The case for lying about terrorists.

The case for lying about terrorists.

The case for lying about terrorists.

Military analysis.
Jan. 26 2002 12:02 PM

Props to Propaganda

The case for lying about terrorists.

Leaflet

In a recent New York Times op-ed, my Slate colleague Robert Wright argued that while Donald Rumsfeld's military managerial skills are now manifest, he doesn't seem to have the necessary goods for the wider U.S. effort against terrorism. Wright's lead example of this was how Rumsfeld handled a reporter's question about leaflets the Pentagon had dropped into Afghanistan saying that Osama Bin Laden had "abandoned" his followers and featuring a digitally altered photo of him, sans beard and turban, in a tie and coat. Is it a good idea, the reporter wanted to know, for America to become known as a nation that doctors images? (This is a practice the government has persisted in. The United States recently put out re-jiggered Western dress "photos" of the five at-large al-Qaida suicide bomb suspects whose farewell statements were found in Afghanistan.) Wright accurately sums up Rumsfeld's answer: "he'd never thought about that, then quickly added that, actually, he 'wasn't aware' of the leaflet. Then he said it didn't matter anyway." Wright is correct that this isn't very satisfactory, and he may even be right in suggesting that the sort of insouciance on display here is fatal to the U.S. effort to win friends and influence people around the world. But he's wrong in saying that the United States shouldn't have employed the doctored photos.

Advertisement

Rumsfeld might have started off his reply by noting that in World War II, British propagandists did a similar number on Adolf Hitler. Der Führer never danced that jig millions of newsreel viewers saw him dance upon learning of the fall of France—it was a film loop designed to make him look petty and immature. Which, of course, he was. Similarly, the Westernized shot of Bin Laden graphically suggests that he has so little concern for the customs or culture of Afghanistan that he would shed them in an instant to save his ass, and that's true, too, even if we don't in fact know that he's done so.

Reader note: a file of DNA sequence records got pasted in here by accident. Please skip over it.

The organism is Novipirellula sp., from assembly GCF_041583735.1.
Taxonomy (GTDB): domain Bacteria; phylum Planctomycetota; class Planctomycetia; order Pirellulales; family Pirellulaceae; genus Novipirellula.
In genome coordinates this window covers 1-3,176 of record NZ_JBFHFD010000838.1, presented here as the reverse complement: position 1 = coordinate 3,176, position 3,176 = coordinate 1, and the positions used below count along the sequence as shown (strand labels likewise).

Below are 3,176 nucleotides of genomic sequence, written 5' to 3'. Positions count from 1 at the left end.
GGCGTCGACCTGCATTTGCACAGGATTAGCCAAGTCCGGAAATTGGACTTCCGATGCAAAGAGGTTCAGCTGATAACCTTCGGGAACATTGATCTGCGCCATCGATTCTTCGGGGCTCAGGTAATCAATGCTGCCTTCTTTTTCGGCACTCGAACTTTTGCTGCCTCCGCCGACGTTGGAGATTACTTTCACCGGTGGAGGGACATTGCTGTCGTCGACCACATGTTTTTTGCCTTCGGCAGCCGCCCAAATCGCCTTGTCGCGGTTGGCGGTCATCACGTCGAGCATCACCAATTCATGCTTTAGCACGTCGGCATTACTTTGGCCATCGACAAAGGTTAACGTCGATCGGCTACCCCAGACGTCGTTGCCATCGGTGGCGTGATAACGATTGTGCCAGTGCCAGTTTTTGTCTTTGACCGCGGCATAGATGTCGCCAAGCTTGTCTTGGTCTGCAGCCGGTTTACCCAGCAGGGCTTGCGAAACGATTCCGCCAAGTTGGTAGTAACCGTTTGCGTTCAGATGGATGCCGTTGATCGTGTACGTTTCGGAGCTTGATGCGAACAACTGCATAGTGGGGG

Rumsfeld should then have reminded the reporter that, as Churchill said, "In wartime, truth is so precious that she should always be attended by a bodyguard of lies." In other words, war is about defending fundamental principles, and the protection of first truths often requires sacrificing secondary and tertiary ones. And the United States shouldn't try to project an image around the world of never lying but rather one of not lying about what's important. The first truth in this case—that the world's stability and liberty requires neutralizing Bin Laden—clearly trumps the principle that all government-issued depictions of people should be unaltered.

And it's a somewhat dopey principle anyway. FBI "wanted" posters of long-on-the-lam fugitives often depict them as appropriately aged or in alternative haircuts, although the end-product is, as in the Bin Laden case, not only artificial but also merely based on a hunch. Ditto for pictures of missing kids on milk cartons. Most people can figure out that catching the crook or recovering the kid is a bit more important than preserving the absolute sanctity of photography. Yes, the Bin Laden photo was a bit more misleading than these domestic examples: Most Afghans don't know from photo alteration, and so those who saw it probably concluded that Bin Laden had definitely gone Western. But so what? He would if he needed to.

The right of government officials to exploit the apparent verisimilitude of photography is like their right to falsely tell a criminal suspect that a confederate has fingered him so that they can secure his true confession, a right that's been upheld by the Supreme Court. The court ruled that it's the "totality of circumstances" in the police's handling of the suspect that matters, not the single lie. And in the war against terrorism, it should be the same.

That's what Rumsfeld should have said.

Scott Shuger is a Slate senior writer who spent five years in the U.S. Navy and served overseas as an intelligence officer.